A typical error inexperienced bakers make is to keep adding flour to such sticky doughs – putting lots on the work surface and adding more to the mix itself until it stops being sticky and feels easier to handle. This isn’t great, as it will make the crumb dense and dry. And if you add too much extra flour later on, it’ll miss out on the fermentation, being essentially raw – and indigestible.

Anyway, Ecco! Or voila, as we say in English: here are my tips for handling sticky doughs.

1. Get yourself a plastic dough scraper.
Seriously, after a bowl – and an oven of course – this is the most useful bit of kit for making bread dough. As a sticky dough adheres to your worktop, use the scraper to keep freeing it. You can also use it to make sure any bits of dough that go astray from the main lump are reincorporated. This the type I use. It’s a reasonable size and has a straight edge – good for the worktop – and a curved edge – good for freeing dough from bowls.

Scrapers

2. Get a metal dough cutter/scraper
Not quite as essential as the above, but it can be used a similar way. One option is called a Scotch scraper.

3. Oil the work surface
You can sprinkle your worktop with flour, but on the initial knead I prefer to oil the worktop. If you have a stainless steel or even marble surface, it’s not so relevant, but if your worktop is wood or bamboo (like mine), smear your work area with a few drops of oil. Generally I’ll just use sunflower seed oil, but if I’m doing an Italian or Middle Eastern bread, I may use a bit of olive oil. The oil stops the dough sticking… quite so much.

4. Clean and oil the bowl
After your first knead, and before you put the ball of dough back in the bowl, clean it. Dry it then add a dribble of oil and rub it around. Again, this’ll stop the dough sticking to the bowl, so it’ll come out more easily when you do your second knead. It’s not essential, but it’s helpful.

5. Knead with quick, confident movements
Watch a professional baker or an experienced home baker in action, and they don’t mess about with the dough. It’s handled with quick, confident movements. Indeed, even if you have a sticky dough, and are kneading it by hand, as you develop it, it will strengthen, become less sticky and start to form a ball. I would recommend getting hold of Richard Bertinet’s book Dough, as it comes with a DVD that shows this process. Someone has posted that video on YouTube, though I’m not sure how long it’ll stay up. He starts kneading from about 4 minutes in.

6. Flour your hands
Some people like to wet their hands, but I like to put a bit of flour on mine, not unlike weight-lifters dusting theirs with talcum powder.  It’s not something I do assiduously, but it can be a handy way of making things a bit easier without resorting to adding loads of extra flour to the dough. Also, towards the end of the knead I’ll clean my hands with some flour. OK, I’m not exactly cleaning them, but if you rub some flour between your hands as you would a bar of soap, it helps to get any dough off. My tactic is to do it directly above the sticky dough: the extra flour falls onto and around the dough, and I can then use the plastic scraper to tuck it under the lump, making it easier to form into a ball and put back into the bowl.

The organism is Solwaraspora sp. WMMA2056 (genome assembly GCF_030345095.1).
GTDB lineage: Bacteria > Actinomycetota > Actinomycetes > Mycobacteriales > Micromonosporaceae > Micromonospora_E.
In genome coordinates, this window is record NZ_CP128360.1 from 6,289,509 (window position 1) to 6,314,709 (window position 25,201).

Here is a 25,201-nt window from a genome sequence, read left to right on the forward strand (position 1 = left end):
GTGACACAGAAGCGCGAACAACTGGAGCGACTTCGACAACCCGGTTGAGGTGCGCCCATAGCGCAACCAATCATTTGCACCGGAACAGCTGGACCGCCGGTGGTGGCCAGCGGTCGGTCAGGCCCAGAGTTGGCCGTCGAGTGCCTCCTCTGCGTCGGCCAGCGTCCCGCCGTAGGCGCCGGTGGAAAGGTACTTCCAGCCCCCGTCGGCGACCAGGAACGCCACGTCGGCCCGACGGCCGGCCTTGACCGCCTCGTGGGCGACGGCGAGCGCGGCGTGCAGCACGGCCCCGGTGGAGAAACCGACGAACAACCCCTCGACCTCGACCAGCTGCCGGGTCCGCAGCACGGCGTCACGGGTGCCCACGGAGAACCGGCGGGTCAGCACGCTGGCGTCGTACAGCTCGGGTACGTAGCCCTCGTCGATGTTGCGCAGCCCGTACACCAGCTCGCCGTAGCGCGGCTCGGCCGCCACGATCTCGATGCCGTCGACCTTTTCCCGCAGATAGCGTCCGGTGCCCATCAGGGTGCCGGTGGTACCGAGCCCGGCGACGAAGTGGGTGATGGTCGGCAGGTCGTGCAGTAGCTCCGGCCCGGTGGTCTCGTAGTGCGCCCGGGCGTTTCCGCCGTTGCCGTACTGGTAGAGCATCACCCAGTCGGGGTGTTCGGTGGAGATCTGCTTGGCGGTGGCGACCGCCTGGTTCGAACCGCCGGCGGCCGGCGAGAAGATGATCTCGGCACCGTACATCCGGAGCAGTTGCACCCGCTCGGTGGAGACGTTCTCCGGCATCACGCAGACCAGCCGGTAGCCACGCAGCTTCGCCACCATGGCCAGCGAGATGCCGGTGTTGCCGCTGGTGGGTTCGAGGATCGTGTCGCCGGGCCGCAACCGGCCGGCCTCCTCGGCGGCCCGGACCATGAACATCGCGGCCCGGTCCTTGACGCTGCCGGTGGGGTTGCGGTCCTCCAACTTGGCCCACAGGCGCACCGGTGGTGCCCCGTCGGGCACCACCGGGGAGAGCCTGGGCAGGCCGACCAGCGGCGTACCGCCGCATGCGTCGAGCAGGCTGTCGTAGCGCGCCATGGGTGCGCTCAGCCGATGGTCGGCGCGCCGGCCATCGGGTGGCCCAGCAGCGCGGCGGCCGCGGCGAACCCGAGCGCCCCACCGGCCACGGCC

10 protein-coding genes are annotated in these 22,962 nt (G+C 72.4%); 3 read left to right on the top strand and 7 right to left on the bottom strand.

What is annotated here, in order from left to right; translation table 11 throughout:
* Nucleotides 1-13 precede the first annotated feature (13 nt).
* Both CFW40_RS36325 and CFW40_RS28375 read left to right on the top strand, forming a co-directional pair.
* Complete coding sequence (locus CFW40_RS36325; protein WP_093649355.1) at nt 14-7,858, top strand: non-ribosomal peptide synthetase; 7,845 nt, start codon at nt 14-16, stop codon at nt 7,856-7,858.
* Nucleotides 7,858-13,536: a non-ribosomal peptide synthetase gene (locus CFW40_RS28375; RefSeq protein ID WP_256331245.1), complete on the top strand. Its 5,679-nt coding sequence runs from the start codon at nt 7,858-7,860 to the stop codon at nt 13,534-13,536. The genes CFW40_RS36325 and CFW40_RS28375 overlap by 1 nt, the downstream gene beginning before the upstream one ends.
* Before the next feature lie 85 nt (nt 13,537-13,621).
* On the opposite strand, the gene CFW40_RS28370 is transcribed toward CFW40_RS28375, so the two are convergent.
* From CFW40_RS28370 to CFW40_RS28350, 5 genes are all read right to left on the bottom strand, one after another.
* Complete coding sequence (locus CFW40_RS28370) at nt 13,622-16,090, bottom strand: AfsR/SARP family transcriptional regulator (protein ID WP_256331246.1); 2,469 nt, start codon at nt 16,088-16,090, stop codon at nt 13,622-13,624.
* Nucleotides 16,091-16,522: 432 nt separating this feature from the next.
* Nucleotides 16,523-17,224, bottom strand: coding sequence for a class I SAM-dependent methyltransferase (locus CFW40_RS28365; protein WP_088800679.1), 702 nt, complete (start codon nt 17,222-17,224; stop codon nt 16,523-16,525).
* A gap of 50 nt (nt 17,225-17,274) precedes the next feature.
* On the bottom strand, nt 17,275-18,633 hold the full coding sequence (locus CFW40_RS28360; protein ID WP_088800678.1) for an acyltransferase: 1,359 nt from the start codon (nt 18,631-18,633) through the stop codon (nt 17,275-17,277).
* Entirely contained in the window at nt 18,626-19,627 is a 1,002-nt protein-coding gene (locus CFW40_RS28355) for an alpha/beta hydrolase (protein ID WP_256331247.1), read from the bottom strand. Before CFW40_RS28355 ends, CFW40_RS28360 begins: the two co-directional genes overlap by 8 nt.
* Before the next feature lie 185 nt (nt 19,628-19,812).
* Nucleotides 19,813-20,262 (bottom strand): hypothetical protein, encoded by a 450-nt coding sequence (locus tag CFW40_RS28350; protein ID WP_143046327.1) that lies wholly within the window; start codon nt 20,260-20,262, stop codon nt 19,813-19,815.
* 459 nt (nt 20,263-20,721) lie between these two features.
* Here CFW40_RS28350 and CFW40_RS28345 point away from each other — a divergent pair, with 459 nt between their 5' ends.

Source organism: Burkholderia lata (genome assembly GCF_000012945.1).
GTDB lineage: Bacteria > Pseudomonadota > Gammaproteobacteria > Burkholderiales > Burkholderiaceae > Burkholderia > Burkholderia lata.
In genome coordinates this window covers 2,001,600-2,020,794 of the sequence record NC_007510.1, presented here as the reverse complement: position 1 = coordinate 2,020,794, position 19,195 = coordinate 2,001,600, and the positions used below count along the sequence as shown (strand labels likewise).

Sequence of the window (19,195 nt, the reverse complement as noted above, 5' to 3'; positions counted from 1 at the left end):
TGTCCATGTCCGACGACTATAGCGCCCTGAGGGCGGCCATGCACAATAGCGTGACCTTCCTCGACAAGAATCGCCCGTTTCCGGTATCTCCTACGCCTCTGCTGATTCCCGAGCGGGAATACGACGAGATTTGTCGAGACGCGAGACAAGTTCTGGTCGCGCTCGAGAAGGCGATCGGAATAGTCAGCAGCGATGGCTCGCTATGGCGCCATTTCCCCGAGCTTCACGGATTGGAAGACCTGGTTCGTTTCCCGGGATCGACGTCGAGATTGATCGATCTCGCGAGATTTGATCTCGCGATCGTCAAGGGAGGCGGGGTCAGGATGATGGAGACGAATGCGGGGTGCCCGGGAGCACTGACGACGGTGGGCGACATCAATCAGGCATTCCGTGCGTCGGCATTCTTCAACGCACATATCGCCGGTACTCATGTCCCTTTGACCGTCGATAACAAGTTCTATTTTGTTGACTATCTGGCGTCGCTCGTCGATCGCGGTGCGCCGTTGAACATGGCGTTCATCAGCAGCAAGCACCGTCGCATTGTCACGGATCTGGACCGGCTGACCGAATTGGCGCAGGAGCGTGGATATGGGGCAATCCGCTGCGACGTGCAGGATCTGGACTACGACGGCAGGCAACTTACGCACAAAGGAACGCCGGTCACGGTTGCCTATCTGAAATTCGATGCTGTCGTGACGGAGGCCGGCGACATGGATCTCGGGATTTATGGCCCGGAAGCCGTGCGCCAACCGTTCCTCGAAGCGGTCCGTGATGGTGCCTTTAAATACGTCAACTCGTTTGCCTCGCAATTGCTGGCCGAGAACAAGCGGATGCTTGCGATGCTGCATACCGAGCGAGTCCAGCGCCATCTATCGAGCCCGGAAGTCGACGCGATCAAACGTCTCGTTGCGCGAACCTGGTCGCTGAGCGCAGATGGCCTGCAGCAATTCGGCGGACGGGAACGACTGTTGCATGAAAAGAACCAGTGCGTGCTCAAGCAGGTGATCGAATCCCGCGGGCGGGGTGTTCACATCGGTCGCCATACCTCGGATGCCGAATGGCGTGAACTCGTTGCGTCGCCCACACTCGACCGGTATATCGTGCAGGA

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Armenian peda bread

Peda with wild garlic fava dip

A week ago I did a post for a bread recipe I had in an old 1994 notebook called Los Angeles peda bread. It was accompanied by another recipe simply called Armenian peda bread. The former, I subsequently discovered, is probably a version of Armenian flatbread called matnakash. This Armenian peda (their word related to pide and pita), meanwhile, is another minor mystery, with the source of the recipe I wrote down back in 1994 unknown. Similar breads can be seen online, but I’m afraid I can’t find a more specific Armenian name for it.*

Ignorance notwithstanding, like the LA peda, this is another great sharing bread, perfect for tearing up at a family gathering – like we did over the weekend with sister-in-law Sharon, niece and nephew.

As with the LA peda, this version is basically just a conversion and slight update of the one I had in my notebook. I did reduce the yeast slightly, but again, if I revise it further, I’ll reduce it more and do a longer fermentation.

Makes two large round loaves

10g active dried yeast, or 30g fresh yeast
120g water
430g milk
20g caster sugar
6g salt
780g strong white bread flour
50g olive oil

extra olive oil

1 egg
sesame seeds

Peda ingredients

1. Combine the water and milk and warm to about blood temperature. You can adjust the quantities of milk and water if you want, to make up 550g of liquid. More milk makes for a sweeter, richer bread.